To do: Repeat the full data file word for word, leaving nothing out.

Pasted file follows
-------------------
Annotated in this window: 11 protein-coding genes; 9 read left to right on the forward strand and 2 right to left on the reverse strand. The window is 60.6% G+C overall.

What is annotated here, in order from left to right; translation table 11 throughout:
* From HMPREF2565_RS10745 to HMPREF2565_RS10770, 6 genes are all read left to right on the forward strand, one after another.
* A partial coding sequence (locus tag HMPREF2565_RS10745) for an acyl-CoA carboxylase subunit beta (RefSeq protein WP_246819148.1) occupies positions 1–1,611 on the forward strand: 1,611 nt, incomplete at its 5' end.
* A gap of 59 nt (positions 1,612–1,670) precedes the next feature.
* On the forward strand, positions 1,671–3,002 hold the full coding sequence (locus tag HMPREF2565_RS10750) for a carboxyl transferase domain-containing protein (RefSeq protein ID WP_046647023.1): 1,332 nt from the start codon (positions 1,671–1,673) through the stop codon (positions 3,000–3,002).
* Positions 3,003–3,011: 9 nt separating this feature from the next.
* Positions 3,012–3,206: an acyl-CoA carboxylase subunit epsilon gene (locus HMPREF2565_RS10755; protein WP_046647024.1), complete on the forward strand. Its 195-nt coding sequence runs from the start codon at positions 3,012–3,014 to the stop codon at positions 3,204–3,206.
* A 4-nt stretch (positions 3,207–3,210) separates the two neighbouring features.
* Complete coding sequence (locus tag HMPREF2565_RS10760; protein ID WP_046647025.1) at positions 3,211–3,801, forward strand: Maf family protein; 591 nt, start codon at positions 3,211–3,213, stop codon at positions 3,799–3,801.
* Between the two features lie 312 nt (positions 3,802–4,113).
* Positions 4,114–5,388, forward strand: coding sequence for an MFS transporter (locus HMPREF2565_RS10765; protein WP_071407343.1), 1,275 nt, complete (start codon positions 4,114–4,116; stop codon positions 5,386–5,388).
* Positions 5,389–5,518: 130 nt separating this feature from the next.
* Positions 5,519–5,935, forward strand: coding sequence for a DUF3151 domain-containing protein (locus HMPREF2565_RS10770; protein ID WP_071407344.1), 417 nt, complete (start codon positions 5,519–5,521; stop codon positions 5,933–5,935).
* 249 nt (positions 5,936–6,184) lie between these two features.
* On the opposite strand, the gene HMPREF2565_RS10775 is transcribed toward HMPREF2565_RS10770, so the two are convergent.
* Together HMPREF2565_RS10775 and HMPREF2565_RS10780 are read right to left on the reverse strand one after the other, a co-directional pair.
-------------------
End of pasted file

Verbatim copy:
Annotated in this window: 11 protein-coding genes; 9 read left to right on the forward strand and 2 right to left on the reverse strand. The window is 60.6% G+C overall.

What is annotated here, in order from left to right; translation table 11 throughout:
* From HMPREF2565_RS10745 to HMPREF2565_RS10770, 6 genes are all read left to right on the forward strand, one after another.
* A partial coding sequence (locus tag HMPREF2565_RS10745) for an acyl-CoA carboxylase subunit beta (RefSeq protein WP_246819148.1) occupies positions 1–1,611 on the forward strand: 1,611 nt, incomplete at its 5' end.
* A gap of 59 nt (positions 1,612–1,670) precedes the next feature.
* On the forward strand, positions 1,671–3,002 hold the full coding sequence (locus tag HMPREF2565_RS10750) for a carboxyl transferase domain-containing protein (RefSeq protein ID WP_046647023.1): 1,332 nt from the start codon (positions 1,671–1,673) through the stop codon (positions 3,000–3,002).
* Positions 3,003–3,011: 9 nt separating this feature from the next.
* Positions 3,012–3,206: an acyl-CoA carboxylase subunit epsilon gene (locus HMPREF2565_RS10755; protein WP_046647024.1), complete on the forward strand. Its 195-nt coding sequence runs from the start codon at positions 3,012–3,014 to the stop codon at positions 3,204–3,206.
* A 4-nt stretch (positions 3,207–3,210) separates the two neighbouring features.
* Complete coding sequence (locus tag HMPREF2565_RS10760; protein ID WP_046647025.1) at positions 3,211–3,801, forward strand: Maf family protein; 591 nt, start codon at positions 3,211–3,213, stop codon at positions 3,799–3,801.
* Between the two features lie 312 nt (positions 3,802–4,113).
* Positions 4,114–5,388, forward strand: coding sequence for an MFS transporter (locus HMPREF2565_RS10765; protein WP_071407343.1), 1,275 nt, complete (start codon positions 4,114–4,116; stop codon positions 5,386–5,388).
* Positions 5,389–5,518: 130 nt separating this feature from the next.
* Positions 5,519–5,935, forward strand: coding sequence for a DUF3151 domain-containing protein (locus HMPREF2565_RS10770; protein ID WP_071407344.1), 417 nt, complete (start codon positions 5,519–5,521; stop codon positions 5,933–5,935).
* 249 nt (positions 5,936–6,184) lie between these two features.
* On the opposite strand, the gene HMPREF2565_RS10775 is transcribed toward HMPREF2565_RS10770, so the two are convergent.
* Together HMPREF2565_RS10775 and HMPREF2565_RS10780 are read right to left on the reverse strand one after the other, a co-directional pair.